After showing us how to properly fill and store barrels, Muñoz-Oca took us back upstairs for a wine blending experience. He led us to a long table that had different types of wine at each place setting where we took a seat.
“As you know, the Crowdsourced Cabernet is in the final stages,” Muñoz-Oca. “Now we are ready to mix the final blend.”
I must admit that I was surprised to learn that wines, other than red blends, were mixed with other wines before shipping.
“Sometimes the wine is missing something,” Muñoz-Oca told us. “Blending helps to fill in those gaps.” He encouraged us to create a blend that appealed to our individual tastes.
“I like the Crowdsourced Cabernet just as it is, but the Columbia Crest team will go through the blending process to make sure that it is appealing to a wide variety of tastes,” Muñoz-Oca said. “As you go through the process you must remember one rule. Labeling laws in the United States are such that for a wine to be listed as a single varietal, like Cabernet Sauvignon, a minimum of 75 percent of the wine has to be made from Cabernet Sauvignon grapes. The other 25 percent can be made up of any other combination of grapes.”
With that in mind, I proceeded to mix my concoction.
First I tasted the Crowdsourced Cabernet. It wasn’t as robust as I expected it to be.
To me, it tasted more like a Pinot Noir. I wanted more boldness and richness in the wine so I added 12% Merlot, 8% Grenache, and 5% Cabernet Franc. It was perfect.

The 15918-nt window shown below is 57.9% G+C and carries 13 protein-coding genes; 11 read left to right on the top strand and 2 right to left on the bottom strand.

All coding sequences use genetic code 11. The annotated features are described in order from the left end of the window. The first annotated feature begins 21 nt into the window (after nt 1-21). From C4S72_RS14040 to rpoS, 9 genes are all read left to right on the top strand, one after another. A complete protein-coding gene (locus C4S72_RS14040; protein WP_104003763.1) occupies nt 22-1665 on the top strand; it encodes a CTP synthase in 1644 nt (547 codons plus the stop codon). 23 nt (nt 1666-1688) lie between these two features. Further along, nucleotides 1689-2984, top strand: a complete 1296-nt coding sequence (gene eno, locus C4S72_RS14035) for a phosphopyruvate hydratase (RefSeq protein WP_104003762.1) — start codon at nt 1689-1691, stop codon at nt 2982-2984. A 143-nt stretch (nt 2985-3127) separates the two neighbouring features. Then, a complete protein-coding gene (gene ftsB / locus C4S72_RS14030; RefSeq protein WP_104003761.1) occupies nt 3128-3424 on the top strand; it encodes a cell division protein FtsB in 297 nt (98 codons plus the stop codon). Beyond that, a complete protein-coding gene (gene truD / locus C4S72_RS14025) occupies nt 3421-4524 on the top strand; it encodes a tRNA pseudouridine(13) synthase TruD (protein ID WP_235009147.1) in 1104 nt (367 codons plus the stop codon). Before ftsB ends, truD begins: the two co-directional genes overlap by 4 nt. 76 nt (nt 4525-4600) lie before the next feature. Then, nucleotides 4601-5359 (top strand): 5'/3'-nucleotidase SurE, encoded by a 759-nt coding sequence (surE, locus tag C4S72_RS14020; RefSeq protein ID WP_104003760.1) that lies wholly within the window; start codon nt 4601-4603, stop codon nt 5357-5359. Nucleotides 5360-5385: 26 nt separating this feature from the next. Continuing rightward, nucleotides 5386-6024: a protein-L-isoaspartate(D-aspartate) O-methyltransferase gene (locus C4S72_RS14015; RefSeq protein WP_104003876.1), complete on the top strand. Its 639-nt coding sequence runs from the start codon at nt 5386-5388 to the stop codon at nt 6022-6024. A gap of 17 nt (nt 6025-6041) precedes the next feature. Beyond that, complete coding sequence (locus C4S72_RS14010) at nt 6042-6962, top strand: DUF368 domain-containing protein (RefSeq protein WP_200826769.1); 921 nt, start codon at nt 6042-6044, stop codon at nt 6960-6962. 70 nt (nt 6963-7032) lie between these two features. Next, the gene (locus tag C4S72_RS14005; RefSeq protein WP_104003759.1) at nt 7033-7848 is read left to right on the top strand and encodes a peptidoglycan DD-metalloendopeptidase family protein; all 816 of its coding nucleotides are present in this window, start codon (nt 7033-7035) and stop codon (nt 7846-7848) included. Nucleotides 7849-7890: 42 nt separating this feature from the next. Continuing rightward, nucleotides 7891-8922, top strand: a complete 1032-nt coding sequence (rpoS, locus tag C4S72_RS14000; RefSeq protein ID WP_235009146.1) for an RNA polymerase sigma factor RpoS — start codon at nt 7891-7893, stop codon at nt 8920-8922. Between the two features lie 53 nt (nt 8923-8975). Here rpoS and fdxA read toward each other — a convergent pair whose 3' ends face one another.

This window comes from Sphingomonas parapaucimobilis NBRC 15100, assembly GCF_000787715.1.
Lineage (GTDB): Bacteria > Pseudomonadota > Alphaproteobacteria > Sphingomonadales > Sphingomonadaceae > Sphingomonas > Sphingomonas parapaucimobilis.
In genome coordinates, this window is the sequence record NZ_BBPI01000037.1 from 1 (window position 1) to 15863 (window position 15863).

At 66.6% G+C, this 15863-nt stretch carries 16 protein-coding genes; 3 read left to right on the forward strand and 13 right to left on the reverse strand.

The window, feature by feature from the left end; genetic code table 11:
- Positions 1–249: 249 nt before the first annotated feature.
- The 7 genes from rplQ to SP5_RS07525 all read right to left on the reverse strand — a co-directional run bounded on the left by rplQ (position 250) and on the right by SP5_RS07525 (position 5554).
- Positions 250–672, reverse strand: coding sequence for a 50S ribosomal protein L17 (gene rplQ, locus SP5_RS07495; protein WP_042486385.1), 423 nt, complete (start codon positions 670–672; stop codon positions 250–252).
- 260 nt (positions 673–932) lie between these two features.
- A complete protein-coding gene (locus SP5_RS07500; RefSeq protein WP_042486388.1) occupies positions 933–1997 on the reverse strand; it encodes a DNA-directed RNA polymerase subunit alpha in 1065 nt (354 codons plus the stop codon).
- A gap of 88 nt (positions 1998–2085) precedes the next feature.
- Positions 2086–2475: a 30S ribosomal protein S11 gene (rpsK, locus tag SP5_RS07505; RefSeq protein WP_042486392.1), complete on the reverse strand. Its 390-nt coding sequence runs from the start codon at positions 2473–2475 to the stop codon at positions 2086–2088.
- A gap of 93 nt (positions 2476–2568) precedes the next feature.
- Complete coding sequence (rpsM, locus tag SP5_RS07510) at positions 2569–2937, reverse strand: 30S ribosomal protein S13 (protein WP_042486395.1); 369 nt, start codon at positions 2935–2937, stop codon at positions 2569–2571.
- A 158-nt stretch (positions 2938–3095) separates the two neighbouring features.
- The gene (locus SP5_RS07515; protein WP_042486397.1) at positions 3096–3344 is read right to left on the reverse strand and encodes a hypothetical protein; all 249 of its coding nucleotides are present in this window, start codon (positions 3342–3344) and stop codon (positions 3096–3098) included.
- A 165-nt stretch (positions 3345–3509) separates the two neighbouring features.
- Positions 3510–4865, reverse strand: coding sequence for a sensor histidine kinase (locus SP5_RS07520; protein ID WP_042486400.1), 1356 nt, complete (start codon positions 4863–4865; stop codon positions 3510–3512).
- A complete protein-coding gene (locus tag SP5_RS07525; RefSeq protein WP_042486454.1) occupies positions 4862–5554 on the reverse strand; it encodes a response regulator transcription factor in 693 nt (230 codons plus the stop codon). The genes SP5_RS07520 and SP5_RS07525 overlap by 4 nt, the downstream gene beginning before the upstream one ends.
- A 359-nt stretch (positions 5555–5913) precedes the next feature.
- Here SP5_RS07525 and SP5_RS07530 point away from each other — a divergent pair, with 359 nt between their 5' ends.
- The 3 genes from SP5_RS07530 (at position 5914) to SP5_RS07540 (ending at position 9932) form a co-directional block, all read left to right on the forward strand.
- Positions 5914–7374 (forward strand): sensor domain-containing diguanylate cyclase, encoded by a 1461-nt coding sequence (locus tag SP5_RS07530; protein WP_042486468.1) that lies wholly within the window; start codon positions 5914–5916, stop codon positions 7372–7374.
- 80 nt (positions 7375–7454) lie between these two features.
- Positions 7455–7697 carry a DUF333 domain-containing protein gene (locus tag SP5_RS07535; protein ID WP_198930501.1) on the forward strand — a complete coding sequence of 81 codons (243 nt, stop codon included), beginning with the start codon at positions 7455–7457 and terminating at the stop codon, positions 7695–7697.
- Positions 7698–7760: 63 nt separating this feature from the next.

I beaconed Muñoz-Oca to my area and asked him to try it.
He took a sip and said, “That’s nice. I like it. We’ll definitely consider your blend when making the final decision.”
I knew that he was stroking my ego, but I was flattered by his kind words. I continued to mix different blends, but nothing came close to my first blend.
I asked one of the Columbia Crest employees if she would bottle my blend and label it – Columbia Crest Special Reserve Mocha Man Style Cabernet.
“We’ll take it into consideration,” she said. More flattery, but I’ll take it.
When our blending lesson was complete, we sauntered into the courtyard for a delicious dinner. During the third course, Muñoz-Oca stood up to make an announcement.
“I have one more surprise for you,” he said with a grin. “Tonight, I brought some 80s vintage Columbia Crest Cabernet for you to sample.”
This was the perfect ending to a wonderful day at Columbia Crest. But before I tried the wine from Muñoz-Oca’s private stash, I had one nagging question that I needed answered.
“I don’t think I’ve kept a bottle of wine for more than a couple of days,” I said. “What is the benefit of storing a bottle for 30 years before drinking it?”
Muñoz-Oca leaned back in his chair and started to wax poetic.
“Drinking a new bottle of wine is like having a conversation at a dinner party. You may or may not remember what you talked about, but the experience is fun, exciting, and fulfilling in that moment. Drinking an aged wine is like having a long conversation with a dear friend or family member. It is deep, complex, and nuanced. These conversations stay with you for a lifetime. Try the 1986 vintage and you’ll see what I mean.”
I made a mad dash to the bartender to taste that wine.
I needed to experience the feeling that Muñoz-Oca just described.
The wine was unlike anything I had tried previously. At that moment, I decided to build a wine cellar in my house and start my own collection of vintage wines.
I think I’ll start with the 2014 Columbia Crest Crowdsourced Cabernet that will be released in Spring.